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American Cuisine - Page 6

post #76 of 82
Just thought I'd throw this in there if it hasn't been said already, Tex-Mex is what most people are thinking when they say Mexican food. It's a food developed to please the gringo palate. Burritos, "Chimichangas", and even fajitas were all first served in the US.
post #77 of 82
Quote:
Originally Posted by javyn
Just thought I'd throw this in there if it hasn't been said already, Tex-Mex is what most people are thinking when they say Mexican food. It's a food developed to please the gringo palate. Burritos, "Chimichangas", and even fajitas were all first served in the US.

With all due respects to late Tejana (Selena) and the National Dairy Council, Tex-Mex does a body good.

Recently (on April 18th and 19th), opinions (one of them rather passionate in its disregard for the second paragraph of post #66) on Tex-Mex were proffered by two of us in post numbers 66, 68, 69, and 70 of this thread: http://www.styleforum.net/showthread.php?t=12947
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post #78 of 82
This argument sounds a lot like the one I hear a lot about Americans having no culture. I remember whenever ethnicity would come up in high school, there would always be a sad white kid saying "I'm nothing," implying he has no culture. Of course, everyone has culture - part of this is the stuff he or she eats. Maybe Archibald only notices cuisine when it's in opposition to his own?
post #79 of 82
Quote:
Originally Posted by LabelKing
Fried chicken variations, and fried pork chops etc. are all elements of Asian cuisine as well with the latter very present in Japanese food.

Of course, tonkatsu is itself a fusion word, ton with being one of the Japanese pronunciations for the "pork" character, and katsu being a Japanese transliteration for katsuretsu, i.e. cutlet. And, of course the pan in the panko bread crumbs used to coat tonkatsu comes from the Portuguese word for bread . . .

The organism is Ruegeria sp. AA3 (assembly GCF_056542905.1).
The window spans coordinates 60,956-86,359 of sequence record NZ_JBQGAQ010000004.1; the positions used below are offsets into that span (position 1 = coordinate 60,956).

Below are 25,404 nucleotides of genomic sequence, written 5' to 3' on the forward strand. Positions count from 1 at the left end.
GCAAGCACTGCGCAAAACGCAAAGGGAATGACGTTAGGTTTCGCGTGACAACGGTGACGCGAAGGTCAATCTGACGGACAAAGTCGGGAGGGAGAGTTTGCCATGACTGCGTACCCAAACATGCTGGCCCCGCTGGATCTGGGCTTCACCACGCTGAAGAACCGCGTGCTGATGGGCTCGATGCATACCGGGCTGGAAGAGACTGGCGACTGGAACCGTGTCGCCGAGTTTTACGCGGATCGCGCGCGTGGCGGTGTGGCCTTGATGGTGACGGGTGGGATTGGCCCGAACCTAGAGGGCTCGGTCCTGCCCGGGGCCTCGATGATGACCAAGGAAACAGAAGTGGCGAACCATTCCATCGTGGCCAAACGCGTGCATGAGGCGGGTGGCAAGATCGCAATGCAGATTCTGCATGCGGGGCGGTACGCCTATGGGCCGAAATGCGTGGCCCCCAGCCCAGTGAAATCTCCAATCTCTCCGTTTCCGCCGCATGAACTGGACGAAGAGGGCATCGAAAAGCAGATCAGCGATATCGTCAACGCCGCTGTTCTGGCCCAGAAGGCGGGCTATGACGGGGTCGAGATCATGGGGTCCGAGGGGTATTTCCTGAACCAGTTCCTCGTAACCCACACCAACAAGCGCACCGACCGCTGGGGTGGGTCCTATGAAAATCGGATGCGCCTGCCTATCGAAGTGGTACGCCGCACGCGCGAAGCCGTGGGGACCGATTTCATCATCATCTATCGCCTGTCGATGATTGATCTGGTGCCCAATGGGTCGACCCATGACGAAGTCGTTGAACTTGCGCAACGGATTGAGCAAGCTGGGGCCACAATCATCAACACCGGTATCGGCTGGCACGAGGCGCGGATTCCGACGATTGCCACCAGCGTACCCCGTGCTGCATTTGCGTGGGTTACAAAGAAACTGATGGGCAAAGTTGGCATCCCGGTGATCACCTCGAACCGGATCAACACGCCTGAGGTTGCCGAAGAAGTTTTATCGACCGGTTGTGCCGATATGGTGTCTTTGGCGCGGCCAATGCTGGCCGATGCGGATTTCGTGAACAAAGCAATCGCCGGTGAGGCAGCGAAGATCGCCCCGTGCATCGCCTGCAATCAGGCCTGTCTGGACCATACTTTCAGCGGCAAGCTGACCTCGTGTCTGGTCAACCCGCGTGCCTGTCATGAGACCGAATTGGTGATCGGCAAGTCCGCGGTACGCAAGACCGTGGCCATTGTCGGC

post #80 of 82
Quote:
Originally Posted by javyn
Just thought I'd throw this in there if it hasn't been said already, Tex-Mex is what most people are thinking when they say Mexican food. It's a food developed to please the gringo palate. Burritos, "Chimichangas", and even fajitas were all first served in the US.



Taco Taco burrito taco burrito burrito!!!

post #81 of 82
Quote:
Originally Posted by Archibald
many ways can you list to prepare fried chicken in a truly American style, or other comparative sub-dishes ("starters" if you happen to frequent TGI Fridays)? Do you really think that putting fried chicken on the forefront of an argument for an American cuisine is particularly effective? .

Here is a book that will be able to answer that question better than most of us could: http://www.amazon.com/gp/product/037...lance&n=283155

And about putting fried chicken "on the forefront of an argument for an American cuisine": I presume you've never tasted Scott Peacock's.
post #82 of 82
Again, new poster Archibald refuses to define the parameters of "cuisine". All the easier to deny that anything anyone says fits those unsaid parameters.

Perhaps we should set some parameters for "troll" and see if Archibald fits those.
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